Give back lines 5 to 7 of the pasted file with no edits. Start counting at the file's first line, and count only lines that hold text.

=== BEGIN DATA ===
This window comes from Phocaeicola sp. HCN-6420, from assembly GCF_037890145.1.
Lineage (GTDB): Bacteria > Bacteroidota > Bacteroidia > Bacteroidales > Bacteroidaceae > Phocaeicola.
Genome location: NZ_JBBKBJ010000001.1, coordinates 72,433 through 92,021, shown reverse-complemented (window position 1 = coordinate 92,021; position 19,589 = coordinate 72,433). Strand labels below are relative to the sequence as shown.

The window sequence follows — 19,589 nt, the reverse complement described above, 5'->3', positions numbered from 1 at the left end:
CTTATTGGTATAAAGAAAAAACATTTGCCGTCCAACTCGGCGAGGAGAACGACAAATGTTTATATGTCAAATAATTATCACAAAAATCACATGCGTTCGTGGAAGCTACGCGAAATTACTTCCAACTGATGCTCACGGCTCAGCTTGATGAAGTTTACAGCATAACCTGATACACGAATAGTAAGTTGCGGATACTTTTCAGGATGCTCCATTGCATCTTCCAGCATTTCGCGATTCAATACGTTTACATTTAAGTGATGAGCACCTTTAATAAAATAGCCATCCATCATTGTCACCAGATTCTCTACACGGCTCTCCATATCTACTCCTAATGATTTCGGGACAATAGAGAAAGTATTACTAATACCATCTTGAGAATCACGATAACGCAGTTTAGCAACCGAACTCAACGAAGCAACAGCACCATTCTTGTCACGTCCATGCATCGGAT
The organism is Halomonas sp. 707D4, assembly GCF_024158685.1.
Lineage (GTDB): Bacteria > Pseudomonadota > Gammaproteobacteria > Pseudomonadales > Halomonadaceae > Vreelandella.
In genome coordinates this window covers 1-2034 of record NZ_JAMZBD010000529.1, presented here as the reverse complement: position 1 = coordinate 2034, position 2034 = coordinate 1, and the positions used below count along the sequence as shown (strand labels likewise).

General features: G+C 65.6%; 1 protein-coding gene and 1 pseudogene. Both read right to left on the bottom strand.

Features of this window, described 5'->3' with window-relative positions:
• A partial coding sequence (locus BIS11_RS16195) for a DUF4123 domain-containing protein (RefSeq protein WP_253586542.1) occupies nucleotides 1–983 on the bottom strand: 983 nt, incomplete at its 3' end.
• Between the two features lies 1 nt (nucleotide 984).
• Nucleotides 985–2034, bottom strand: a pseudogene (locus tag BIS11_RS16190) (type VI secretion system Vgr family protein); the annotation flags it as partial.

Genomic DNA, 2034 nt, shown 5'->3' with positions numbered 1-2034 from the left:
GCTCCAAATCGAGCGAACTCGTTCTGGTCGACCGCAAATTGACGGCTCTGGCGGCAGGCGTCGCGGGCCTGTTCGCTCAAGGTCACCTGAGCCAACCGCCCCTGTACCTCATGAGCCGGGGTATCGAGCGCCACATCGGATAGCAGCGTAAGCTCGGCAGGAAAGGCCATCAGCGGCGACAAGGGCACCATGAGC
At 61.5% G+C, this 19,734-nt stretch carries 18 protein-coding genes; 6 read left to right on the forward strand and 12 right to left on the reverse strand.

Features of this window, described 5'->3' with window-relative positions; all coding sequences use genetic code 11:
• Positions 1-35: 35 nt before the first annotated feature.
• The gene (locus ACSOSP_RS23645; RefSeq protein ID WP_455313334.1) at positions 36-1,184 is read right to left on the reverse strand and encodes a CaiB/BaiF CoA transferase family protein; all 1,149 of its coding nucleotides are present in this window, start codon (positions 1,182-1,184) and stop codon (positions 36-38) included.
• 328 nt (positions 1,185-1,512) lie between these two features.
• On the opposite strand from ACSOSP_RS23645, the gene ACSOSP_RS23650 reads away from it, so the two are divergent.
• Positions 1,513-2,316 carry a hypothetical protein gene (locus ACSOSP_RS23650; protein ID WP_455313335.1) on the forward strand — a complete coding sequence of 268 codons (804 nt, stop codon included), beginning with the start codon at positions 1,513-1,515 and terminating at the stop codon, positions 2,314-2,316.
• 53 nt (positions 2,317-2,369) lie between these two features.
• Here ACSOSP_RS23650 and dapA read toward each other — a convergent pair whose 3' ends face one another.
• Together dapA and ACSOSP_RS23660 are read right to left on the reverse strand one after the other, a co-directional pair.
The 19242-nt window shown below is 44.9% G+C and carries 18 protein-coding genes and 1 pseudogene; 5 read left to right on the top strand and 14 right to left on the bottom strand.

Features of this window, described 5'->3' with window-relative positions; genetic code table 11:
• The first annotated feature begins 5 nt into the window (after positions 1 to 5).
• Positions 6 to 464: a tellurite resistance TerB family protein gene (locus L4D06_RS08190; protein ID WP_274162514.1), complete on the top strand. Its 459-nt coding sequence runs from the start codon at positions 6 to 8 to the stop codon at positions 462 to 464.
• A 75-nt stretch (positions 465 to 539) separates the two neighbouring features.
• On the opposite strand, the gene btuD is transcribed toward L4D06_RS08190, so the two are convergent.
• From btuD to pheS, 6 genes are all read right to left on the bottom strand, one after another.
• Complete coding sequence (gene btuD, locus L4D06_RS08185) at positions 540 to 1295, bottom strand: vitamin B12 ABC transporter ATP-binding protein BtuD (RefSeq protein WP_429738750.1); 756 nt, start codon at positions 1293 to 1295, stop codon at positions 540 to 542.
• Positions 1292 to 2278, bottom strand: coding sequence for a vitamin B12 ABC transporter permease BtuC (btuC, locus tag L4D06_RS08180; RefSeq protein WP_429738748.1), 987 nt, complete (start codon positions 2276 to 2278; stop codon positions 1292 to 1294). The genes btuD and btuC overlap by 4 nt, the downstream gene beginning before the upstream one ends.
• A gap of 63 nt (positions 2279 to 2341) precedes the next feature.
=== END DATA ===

CTTATTGGTATAAAGAAAAAACATTTGCCGTCCAACTCGGCGAGGAGAACGACAAATGTTTATATGTCAAATAATTATCACAAAAATCACATGCGTTCGTGGAAGCTACGCGAAATTACTTCCAACTGATGCTCACGGCTCAGCTTGATGAAGTTTACAGCATAACCTGATACACGAATAGTAAGTTGCGGATACTTTTCAGGATGCTCCATTGCATCTTCCAGCATTTCGCGATTCAATACGTTTACATTTAAGTGATGAGCACCTTTAATAAAATAGCCATCCATCATTGTCACCAGATTCTCTACACGGCTCTCCATATCTACTCCTAATGATTTCGGGACAATAGAGAAAGTATTACTAATACCATCTTGAGAATCACGATAACGCAGTTTAGCAACCGAACTCAACGAAGCAACAGCACCATTCTTGTCACGTCCATGCATCGGAT
The organism is Halomonas sp. 707D4, assembly GCF_024158685.1.
Lineage (GTDB): Bacteria > Pseudomonadota > Gammaproteobacteria > Pseudomonadales > Halomonadaceae > Vreelandella.